Shoppers wait in line to pay for Halloween costumes at Total Fright, in Ballston Common Mall, on Oct. 30, 2014, in Arlington, Va. (Evelyn Hockstein/For The Washington Post)

The hazmat suits sold out days ago. The gas masks, too.

An apocalyptic nightmare? A zombie uprising?

It’s just another October day in Total Party, a costume and party store at Ballston Common Mall, where Halloween revelers searched for a certain costume that was sure to be noticed.

“This year it’s Ebola,” Lorenzo Caltagirone, the owner of the shop in Arlington County, Va., said, his voice dropping to a whisper. “Our hazmat suits and masks are gone. Someone came in the other day and asked for ‘Ebola eyes.’ I told them that I didn’t really know what that looks like.”

Total Party is open year-round but records 50 percent of its annual sales in October. Almost all of those sales come in the week leading up to Halloween, Caltagirone said, as people prepare for parties, especially with the 31st falling on a Friday this year. In recent days, would-be revelers have been busy seeking out the scary, the sexy, the sweet — and the edgy.

With adults fueling Halloween purchases this year, Disney's Elsa and Ebola hazmat suits are favorite costumes among shoppers. An estimated 75 million grown-ups will dress up on October 31. (Reuters)

“In 2009, everyone wanted to be Michael Jackson,” says Johnathon Weeks, the vice president of Brands On Sale, an online costume retailer that has gained popularity this week for marketing a “sexy” Ebola-themed costume. “Every year is something new.”

In 2014, the overwhelming favorite is Ebola.

Ibrahim Ereikat, 18, of Omaha tweeted a photo of himself in his Ebola containment costume on Wednesday. He is going to wear it to parties Friday and Saturday nights.

“I know people are going to find it offensive, but I just think it’s funny how quick people are to panic,” he said, laughing. “It’s not anything serious, it’s just a joke.”

Phyllis Galembo, an arts professor at the University at Albany who specializes in ritual costumes and masquerade, said that the holiday appeals to people looking for spontaneity.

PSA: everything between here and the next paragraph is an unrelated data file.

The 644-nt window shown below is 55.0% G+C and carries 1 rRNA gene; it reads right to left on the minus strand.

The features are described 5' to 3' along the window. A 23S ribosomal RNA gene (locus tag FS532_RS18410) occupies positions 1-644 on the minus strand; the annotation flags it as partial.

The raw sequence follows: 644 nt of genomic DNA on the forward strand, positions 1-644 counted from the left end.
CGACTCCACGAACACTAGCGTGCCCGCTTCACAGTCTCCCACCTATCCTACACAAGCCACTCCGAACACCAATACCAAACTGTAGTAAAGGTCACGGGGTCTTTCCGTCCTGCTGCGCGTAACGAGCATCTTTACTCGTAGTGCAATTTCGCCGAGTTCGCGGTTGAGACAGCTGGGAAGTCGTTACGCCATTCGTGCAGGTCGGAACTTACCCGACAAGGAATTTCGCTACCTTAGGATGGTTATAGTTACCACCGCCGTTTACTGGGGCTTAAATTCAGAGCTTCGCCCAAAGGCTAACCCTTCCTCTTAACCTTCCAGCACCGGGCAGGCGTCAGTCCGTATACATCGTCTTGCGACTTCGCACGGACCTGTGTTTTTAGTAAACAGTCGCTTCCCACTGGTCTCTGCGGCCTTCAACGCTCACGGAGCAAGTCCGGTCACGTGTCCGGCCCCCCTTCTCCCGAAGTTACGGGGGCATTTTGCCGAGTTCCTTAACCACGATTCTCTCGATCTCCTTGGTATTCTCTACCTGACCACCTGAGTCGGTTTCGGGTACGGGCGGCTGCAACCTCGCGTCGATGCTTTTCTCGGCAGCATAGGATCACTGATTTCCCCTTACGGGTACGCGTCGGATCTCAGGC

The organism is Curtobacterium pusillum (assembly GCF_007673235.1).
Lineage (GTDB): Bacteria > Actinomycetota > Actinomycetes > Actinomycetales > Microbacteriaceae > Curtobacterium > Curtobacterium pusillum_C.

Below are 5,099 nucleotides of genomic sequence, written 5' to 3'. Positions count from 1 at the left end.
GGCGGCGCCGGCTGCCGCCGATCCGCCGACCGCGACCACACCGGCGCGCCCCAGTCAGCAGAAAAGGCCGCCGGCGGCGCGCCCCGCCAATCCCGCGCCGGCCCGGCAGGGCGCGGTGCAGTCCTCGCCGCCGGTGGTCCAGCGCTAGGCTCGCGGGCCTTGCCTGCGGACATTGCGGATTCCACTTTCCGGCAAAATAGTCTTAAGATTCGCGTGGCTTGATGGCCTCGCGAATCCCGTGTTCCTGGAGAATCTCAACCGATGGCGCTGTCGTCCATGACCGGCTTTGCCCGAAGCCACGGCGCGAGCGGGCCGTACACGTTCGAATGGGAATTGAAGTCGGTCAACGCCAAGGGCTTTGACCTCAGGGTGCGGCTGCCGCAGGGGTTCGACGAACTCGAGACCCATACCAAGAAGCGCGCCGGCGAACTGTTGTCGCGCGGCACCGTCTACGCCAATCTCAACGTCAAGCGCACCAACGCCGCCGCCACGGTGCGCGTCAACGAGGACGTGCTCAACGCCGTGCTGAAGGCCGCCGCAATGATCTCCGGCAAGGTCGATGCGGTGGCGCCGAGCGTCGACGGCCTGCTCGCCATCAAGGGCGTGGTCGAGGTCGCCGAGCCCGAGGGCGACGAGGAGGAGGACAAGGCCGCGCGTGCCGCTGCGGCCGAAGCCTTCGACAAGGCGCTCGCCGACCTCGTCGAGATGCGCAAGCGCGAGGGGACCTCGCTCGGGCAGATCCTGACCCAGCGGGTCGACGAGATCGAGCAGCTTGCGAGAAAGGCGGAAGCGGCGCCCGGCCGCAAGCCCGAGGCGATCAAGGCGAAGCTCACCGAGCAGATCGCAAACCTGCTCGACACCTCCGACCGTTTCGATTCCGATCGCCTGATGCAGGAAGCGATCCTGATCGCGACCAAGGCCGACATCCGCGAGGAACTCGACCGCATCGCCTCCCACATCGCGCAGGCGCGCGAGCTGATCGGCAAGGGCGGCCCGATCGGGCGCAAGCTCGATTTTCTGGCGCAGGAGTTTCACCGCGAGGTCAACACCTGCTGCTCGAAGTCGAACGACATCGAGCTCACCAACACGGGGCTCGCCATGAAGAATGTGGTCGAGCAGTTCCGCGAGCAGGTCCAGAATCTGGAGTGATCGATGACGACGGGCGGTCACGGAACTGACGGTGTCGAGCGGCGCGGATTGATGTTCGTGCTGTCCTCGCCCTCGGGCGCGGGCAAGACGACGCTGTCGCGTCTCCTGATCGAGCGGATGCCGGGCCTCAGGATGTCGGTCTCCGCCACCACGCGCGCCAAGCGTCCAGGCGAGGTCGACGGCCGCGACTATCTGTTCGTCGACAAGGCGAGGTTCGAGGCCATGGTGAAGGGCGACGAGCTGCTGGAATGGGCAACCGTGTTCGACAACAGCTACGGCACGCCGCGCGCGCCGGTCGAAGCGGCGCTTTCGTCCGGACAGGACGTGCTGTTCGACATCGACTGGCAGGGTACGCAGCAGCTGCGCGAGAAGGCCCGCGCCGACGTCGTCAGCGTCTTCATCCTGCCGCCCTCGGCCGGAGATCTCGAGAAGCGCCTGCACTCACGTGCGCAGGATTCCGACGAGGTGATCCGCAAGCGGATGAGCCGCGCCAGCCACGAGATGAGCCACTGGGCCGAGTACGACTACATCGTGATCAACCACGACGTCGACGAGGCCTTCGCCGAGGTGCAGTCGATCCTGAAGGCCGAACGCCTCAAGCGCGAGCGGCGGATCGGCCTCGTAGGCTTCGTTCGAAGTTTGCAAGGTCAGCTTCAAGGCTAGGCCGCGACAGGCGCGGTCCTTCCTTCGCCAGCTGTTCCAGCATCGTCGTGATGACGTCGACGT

“In general, people have their moment of ‘anything goes’ for a change,” she said. “You sometimes find the straightest-type people dressing up on Halloween.”

Costumes that arguably push the boundaries come with that territory, she said Thursday on the phone as she boarded a plane to Haiti. She was headed to the island nation to take in the Day of the Dead festivities.

Pine Crest Elementary School fourth grader students, from left, Christina Stumpo, Ruth Tamirat, Ella Wegner and Zachary Noyes practice their “monster walk” during a costume parade through the school’s neighborhood on Oct. 30, 2014. (Toni L. Sandys/The Washington Post)

“There are always people who totally lack taste,” Galembo added. “People go crazy.”

Ginger Ager, president of Gene’s Costumes in Kensington, Md., remembers a few years back when swine flu was a hot topic. Her store on Connecticut Avenue couldn’t keep pig noses in stock.

“They all think they’re original,” she said. “And they all think they’re hilarious.”

On the offensive Halloween costume scale, Ebola-related costumes have set social media ablaze but opinions have varied from mostly disgust to pleas for good humor.

At the other end of the costume spectrum, the most sought-after children’s costumes this year have come from Disney’s “Frozen.”

“Everybody and their mother wants to be Elsa,” said Total Party’s Caltagirone, referencing the film’s heroine.

The princess costume requires two main pieces: a sparkly blue dress and a long blond braid.

Men have come into Gene’s looking to dress up as Elsa, Ager said.

Her store was buzzing at lunchtime Thursday, people mulling their decisions, carefully weaving past a giant Winnie the Pooh head, a bright green leprechaun’s hat, toward medieval garb. The phone rang every few minutes.

“Hello, this is Gene’s,” Ager said. “No. . . . We don’t have a costume left for Elsa. . . . Yes. . . . We have got a wig, still.”

She said Elsa isn’t the only sought-after costume inspired by the big screen. Captain America has been a popular superhero this year, along with characters from Marvel’s “Guardians of the Galaxy.” Really, any superheroes from current movies are usually big sellers, Ager said.

Julio Cesar Tovar, of Greenbelt, Md., was holding a Jesus costume but wasn’t set on it. He was planning to go to house parties this weekend. When asked about how offensive a costume he would ever don, he tilted his head back and pondered.

“You mean, like dressing up like Ebola?” he asked. “Nah, that’s the line. You never know what people are going to look at you like.”

For people who want a tamer look, the classics are always in demand: characters from “Gilligan’s Island” and clowns.

James Russo, 26, recently walked the aisles at Total Party in a checkered blue and powder-pink shirt carrying a three-foot plastic sword.

Russo was transforming into Jaime Lannister from HBO’s “Game of Thrones.” The knight is a far cry from the subtle man standing less than six feet tall in the costume shop.

“I guess we celebrate a little less and less as we get older,” he said, adding that he still dresses up every year. “But it’s still fun. We have a good time.”

Thousands of District residents will don disguises Friday, just like Russo.

“Halloween is one day out of the year,” Weeks said. “You can dress up as a zombie, you can be a doctor, you can be an Ebola containment officer.

“You can be whatever you want to be.”